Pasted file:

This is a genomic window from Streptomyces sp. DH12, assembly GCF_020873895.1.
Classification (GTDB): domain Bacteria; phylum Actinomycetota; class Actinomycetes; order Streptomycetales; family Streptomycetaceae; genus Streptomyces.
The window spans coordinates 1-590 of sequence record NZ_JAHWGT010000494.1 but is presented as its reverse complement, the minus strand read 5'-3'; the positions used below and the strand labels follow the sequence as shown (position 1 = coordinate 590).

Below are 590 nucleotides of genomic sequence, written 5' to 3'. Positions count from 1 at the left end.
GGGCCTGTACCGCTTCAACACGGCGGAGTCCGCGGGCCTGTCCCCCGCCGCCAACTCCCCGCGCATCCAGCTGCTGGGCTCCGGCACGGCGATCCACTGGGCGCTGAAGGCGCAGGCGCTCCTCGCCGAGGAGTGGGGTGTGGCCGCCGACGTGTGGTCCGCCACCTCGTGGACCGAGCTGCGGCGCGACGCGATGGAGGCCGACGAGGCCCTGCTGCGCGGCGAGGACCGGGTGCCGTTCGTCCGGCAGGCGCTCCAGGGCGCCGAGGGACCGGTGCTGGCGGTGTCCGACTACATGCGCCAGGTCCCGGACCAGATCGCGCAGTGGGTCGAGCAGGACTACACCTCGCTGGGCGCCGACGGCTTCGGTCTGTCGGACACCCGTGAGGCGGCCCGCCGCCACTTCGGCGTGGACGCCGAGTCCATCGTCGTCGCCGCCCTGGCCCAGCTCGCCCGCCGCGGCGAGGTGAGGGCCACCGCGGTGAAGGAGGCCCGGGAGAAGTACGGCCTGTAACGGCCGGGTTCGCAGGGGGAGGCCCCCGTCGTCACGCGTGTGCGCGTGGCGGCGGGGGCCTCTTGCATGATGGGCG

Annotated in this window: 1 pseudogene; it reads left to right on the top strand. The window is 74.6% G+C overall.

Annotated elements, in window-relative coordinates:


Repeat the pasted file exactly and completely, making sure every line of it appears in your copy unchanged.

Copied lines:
This is a genomic window from Streptomyces sp. DH12, assembly GCF_020873895.1.
Classification (GTDB): domain Bacteria; phylum Actinomycetota; class Actinomycetes; order Streptomycetales; family Streptomycetaceae; genus Streptomyces.
The window spans coordinates 1-590 of sequence record NZ_JAHWGT010000494.1 but is presented as its reverse complement, the minus strand read 5'-3'; the positions used below and the strand labels follow the sequence as shown (position 1 = coordinate 590).

Below are 590 nucleotides of genomic sequence, written 5' to 3'. Positions count from 1 at the left end.
GGGCCTGTACCGCTTCAACACGGCGGAGTCCGCGGGCCTGTCCCCCGCCGCCAACTCCCCGCGCATCCAGCTGCTGGGCTCCGGCACGGCGATCCACTGGGCGCTGAAGGCGCAGGCGCTCCTCGCCGAGGAGTGGGGTGTGGCCGCCGACGTGTGGTCCGCCACCTCGTGGACCGAGCTGCGGCGCGACGCGATGGAGGCCGACGAGGCCCTGCTGCGCGGCGAGGACCGGGTGCCGTTCGTCCGGCAGGCGCTCCAGGGCGCCGAGGGACCGGTGCTGGCGGTGTCCGACTACATGCGCCAGGTCCCGGACCAGATCGCGCAGTGGGTCGAGCAGGACTACACCTCGCTGGGCGCCGACGGCTTCGGTCTGTCGGACACCCGTGAGGCGGCCCGCCGCCACTTCGGCGTGGACGCCGAGTCCATCGTCGTCGCCGCCCTGGCCCAGCTCGCCCGCCGCGGCGAGGTGAGGGCCACCGCGGTGAAGGAGGCCCGGGAGAAGTACGGCCTGTAACGGCCGGGTTCGCAGGGGGAGGCCCCCGTCGTCACGCGTGTGCGCGTGGCGGCGGGGGCCTCTTGCATGATGGGCG

Annotated in this window: 1 pseudogene; it reads left to right on the top strand. The window is 74.6% G+C overall.

Annotated elements, in window-relative coordinates: